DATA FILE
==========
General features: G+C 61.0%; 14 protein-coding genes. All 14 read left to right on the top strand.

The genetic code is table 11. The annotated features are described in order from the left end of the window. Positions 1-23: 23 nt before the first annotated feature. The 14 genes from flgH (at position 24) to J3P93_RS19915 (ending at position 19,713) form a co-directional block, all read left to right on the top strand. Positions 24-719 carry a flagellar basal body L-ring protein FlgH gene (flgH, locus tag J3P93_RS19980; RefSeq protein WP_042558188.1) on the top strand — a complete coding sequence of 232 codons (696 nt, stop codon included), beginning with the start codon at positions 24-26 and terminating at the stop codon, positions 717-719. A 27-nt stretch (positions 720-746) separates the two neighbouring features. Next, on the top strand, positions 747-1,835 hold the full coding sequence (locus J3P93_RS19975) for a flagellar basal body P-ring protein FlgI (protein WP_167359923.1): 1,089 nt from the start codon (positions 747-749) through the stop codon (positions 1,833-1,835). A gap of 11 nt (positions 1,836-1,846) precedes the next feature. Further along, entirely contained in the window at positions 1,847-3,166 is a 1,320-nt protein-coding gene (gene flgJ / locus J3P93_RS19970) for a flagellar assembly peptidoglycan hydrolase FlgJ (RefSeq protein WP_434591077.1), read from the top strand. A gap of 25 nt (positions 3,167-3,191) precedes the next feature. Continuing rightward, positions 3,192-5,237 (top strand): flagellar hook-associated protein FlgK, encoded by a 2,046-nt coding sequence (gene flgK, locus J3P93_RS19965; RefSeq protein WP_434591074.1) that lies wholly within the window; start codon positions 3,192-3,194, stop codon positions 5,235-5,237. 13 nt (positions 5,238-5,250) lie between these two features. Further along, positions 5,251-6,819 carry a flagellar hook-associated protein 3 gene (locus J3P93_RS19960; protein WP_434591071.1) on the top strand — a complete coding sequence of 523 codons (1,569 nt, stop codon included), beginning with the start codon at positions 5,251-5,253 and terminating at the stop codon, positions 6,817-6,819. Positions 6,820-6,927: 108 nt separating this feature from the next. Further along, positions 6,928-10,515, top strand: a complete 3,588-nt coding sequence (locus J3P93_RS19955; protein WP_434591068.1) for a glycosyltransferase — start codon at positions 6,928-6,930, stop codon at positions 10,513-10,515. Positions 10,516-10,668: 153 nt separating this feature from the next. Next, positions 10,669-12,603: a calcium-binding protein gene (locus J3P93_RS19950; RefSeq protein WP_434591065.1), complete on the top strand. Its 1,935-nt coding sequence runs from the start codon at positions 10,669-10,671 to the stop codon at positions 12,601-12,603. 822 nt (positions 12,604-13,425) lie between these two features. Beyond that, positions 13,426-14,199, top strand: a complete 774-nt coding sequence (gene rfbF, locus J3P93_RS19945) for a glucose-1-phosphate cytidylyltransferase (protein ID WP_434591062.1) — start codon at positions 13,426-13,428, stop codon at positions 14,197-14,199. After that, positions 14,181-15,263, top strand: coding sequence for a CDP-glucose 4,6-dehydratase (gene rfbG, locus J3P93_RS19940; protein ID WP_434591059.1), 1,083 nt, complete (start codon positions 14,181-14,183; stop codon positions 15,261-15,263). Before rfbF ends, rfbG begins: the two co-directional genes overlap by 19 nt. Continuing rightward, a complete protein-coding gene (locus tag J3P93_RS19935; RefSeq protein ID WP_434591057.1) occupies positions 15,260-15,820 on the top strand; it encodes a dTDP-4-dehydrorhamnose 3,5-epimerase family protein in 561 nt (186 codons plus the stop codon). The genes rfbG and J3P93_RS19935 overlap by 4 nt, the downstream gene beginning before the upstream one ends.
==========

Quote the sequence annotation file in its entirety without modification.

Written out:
General features: G+C 61.0%; 14 protein-coding genes. All 14 read left to right on the top strand.

The genetic code is table 11. The annotated features are described in order from the left end of the window. Positions 1-23: 23 nt before the first annotated feature. The 14 genes from flgH (at position 24) to J3P93_RS19915 (ending at position 19,713) form a co-directional block, all read left to right on the top strand. Positions 24-719 carry a flagellar basal body L-ring protein FlgH gene (flgH, locus tag J3P93_RS19980; RefSeq protein WP_042558188.1) on the top strand — a complete coding sequence of 232 codons (696 nt, stop codon included), beginning with the start codon at positions 24-26 and terminating at the stop codon, positions 717-719. A 27-nt stretch (positions 720-746) separates the two neighbouring features. Next, on the top strand, positions 747-1,835 hold the full coding sequence (locus J3P93_RS19975) for a flagellar basal body P-ring protein FlgI (protein WP_167359923.1): 1,089 nt from the start codon (positions 747-749) through the stop codon (positions 1,833-1,835). A gap of 11 nt (positions 1,836-1,846) precedes the next feature. Further along, entirely contained in the window at positions 1,847-3,166 is a 1,320-nt protein-coding gene (gene flgJ / locus J3P93_RS19970) for a flagellar assembly peptidoglycan hydrolase FlgJ (RefSeq protein WP_434591077.1), read from the top strand. A gap of 25 nt (positions 3,167-3,191) precedes the next feature. Continuing rightward, positions 3,192-5,237 (top strand): flagellar hook-associated protein FlgK, encoded by a 2,046-nt coding sequence (gene flgK, locus J3P93_RS19965; RefSeq protein WP_434591074.1) that lies wholly within the window; start codon positions 3,192-3,194, stop codon positions 5,235-5,237. 13 nt (positions 5,238-5,250) lie between these two features. Further along, positions 5,251-6,819 carry a flagellar hook-associated protein 3 gene (locus J3P93_RS19960; protein WP_434591071.1) on the top strand — a complete coding sequence of 523 codons (1,569 nt, stop codon included), beginning with the start codon at positions 5,251-5,253 and terminating at the stop codon, positions 6,817-6,819. Positions 6,820-6,927: 108 nt separating this feature from the next. Further along, positions 6,928-10,515, top strand: a complete 3,588-nt coding sequence (locus J3P93_RS19955; protein WP_434591068.1) for a glycosyltransferase — start codon at positions 6,928-6,930, stop codon at positions 10,513-10,515. Positions 10,516-10,668: 153 nt separating this feature from the next. Next, positions 10,669-12,603: a calcium-binding protein gene (locus J3P93_RS19950; RefSeq protein WP_434591065.1), complete on the top strand. Its 1,935-nt coding sequence runs from the start codon at positions 10,669-10,671 to the stop codon at positions 12,601-12,603. 822 nt (positions 12,604-13,425) lie between these two features. Beyond that, positions 13,426-14,199, top strand: a complete 774-nt coding sequence (gene rfbF, locus J3P93_RS19945) for a glucose-1-phosphate cytidylyltransferase (protein ID WP_434591062.1) — start codon at positions 13,426-13,428, stop codon at positions 14,197-14,199. After that, positions 14,181-15,263, top strand: coding sequence for a CDP-glucose 4,6-dehydratase (gene rfbG, locus J3P93_RS19940; protein ID WP_434591059.1), 1,083 nt, complete (start codon positions 14,181-14,183; stop codon positions 15,261-15,263). Before rfbF ends, rfbG begins: the two co-directional genes overlap by 19 nt. Continuing rightward, a complete protein-coding gene (locus tag J3P93_RS19935; RefSeq protein ID WP_434591057.1) occupies positions 15,260-15,820 on the top strand; it encodes a dTDP-4-dehydrorhamnose 3,5-epimerase family protein in 561 nt (186 codons plus the stop codon). The genes rfbG and J3P93_RS19935 overlap by 4 nt, the downstream gene beginning before the upstream one ends.